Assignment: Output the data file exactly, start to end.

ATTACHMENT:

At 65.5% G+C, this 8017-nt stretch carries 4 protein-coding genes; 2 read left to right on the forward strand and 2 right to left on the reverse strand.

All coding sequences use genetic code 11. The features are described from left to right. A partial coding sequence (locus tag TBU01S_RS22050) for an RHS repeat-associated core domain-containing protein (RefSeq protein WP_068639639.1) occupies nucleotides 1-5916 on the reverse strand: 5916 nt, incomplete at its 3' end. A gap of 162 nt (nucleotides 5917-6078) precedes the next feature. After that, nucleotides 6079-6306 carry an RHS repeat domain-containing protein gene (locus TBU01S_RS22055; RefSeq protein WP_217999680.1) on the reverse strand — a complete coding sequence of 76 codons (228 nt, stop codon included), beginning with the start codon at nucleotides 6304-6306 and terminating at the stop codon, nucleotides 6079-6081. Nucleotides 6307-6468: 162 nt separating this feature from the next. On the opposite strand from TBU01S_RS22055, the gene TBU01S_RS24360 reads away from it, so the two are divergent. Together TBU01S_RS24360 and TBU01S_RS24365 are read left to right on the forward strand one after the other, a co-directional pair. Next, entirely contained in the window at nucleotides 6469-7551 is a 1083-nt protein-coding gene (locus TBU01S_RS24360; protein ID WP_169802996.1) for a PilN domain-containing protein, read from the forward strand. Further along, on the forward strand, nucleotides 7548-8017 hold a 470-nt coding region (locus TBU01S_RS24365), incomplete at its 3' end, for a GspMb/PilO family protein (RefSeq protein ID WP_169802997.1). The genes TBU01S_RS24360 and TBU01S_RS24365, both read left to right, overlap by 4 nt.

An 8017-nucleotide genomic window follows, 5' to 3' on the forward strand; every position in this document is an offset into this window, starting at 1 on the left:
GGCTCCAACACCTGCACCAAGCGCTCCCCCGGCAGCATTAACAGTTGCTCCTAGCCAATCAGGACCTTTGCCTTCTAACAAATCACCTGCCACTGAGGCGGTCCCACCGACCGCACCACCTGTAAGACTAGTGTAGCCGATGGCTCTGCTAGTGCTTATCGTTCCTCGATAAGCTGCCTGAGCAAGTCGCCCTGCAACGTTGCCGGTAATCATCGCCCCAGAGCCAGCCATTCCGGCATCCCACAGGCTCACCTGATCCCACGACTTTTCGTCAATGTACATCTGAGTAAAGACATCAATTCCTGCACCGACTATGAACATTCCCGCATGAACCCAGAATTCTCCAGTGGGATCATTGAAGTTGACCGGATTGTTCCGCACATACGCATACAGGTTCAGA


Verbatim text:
At 65.5% G+C, this 8017-nt stretch carries 4 protein-coding genes; 2 read left to right on the forward strand and 2 right to left on the reverse strand.

All coding sequences use genetic code 11. The features are described from left to right. A partial coding sequence (locus tag TBU01S_RS22050) for an RHS repeat-associated core domain-containing protein (RefSeq protein WP_068639639.1) occupies nucleotides 1-5916 on the reverse strand: 5916 nt, incomplete at its 3' end. A gap of 162 nt (nucleotides 5917-6078) precedes the next feature. After that, nucleotides 6079-6306 carry an RHS repeat domain-containing protein gene (locus TBU01S_RS22055; RefSeq protein WP_217999680.1) on the reverse strand — a complete coding sequence of 76 codons (228 nt, stop codon included), beginning with the start codon at nucleotides 6304-6306 and terminating at the stop codon, nucleotides 6079-6081. Nucleotides 6307-6468: 162 nt separating this feature from the next. On the opposite strand from TBU01S_RS22055, the gene TBU01S_RS24360 reads away from it, so the two are divergent. Together TBU01S_RS24360 and TBU01S_RS24365 are read left to right on the forward strand one after the other, a co-directional pair. Next, entirely contained in the window at nucleotides 6469-7551 is a 1083-nt protein-coding gene (locus TBU01S_RS24360; protein ID WP_169802996.1) for a PilN domain-containing protein, read from the forward strand. Further along, on the forward strand, nucleotides 7548-8017 hold a 470-nt coding region (locus TBU01S_RS24365), incomplete at its 3' end, for a GspMb/PilO family protein (RefSeq protein ID WP_169802997.1). The genes TBU01S_RS24360 and TBU01S_RS24365, both read left to right, overlap by 4 nt.

An 8017-nucleotide genomic window follows, 5' to 3' on the forward strand; every position in this document is an offset into this window, starting at 1 on the left:
GGCTCCAACACCTGCACCAAGCGCTCCCCCGGCAGCATTAACAGTTGCTCCTAGCCAATCAGGACCTTTGCCTTCTAACAAATCACCTGCCACTGAGGCGGTCCCACCGACCGCACCACCTGTAAGACTAGTGTAGCCGATGGCTCTGCTAGTGCTTATCGTTCCTCGATAAGCTGCCTGAGCAAGTCGCCCTGCAACGTTGCCGGTAATCATCGCCCCAGAGCCAGCCATTCCGGCATCCCACAGGCTCACCTGATCCCACGACTTTTCGTCAATGTACATCTGAGTAAAGACATCAATTCCTGCACCGACTATGAACATTCCCGCATGAACCCAGAATTCTCCAGTGGGATCATTGAAGTTGACCGGATTGTTCCGCACATACGCATACAGGTTCAGA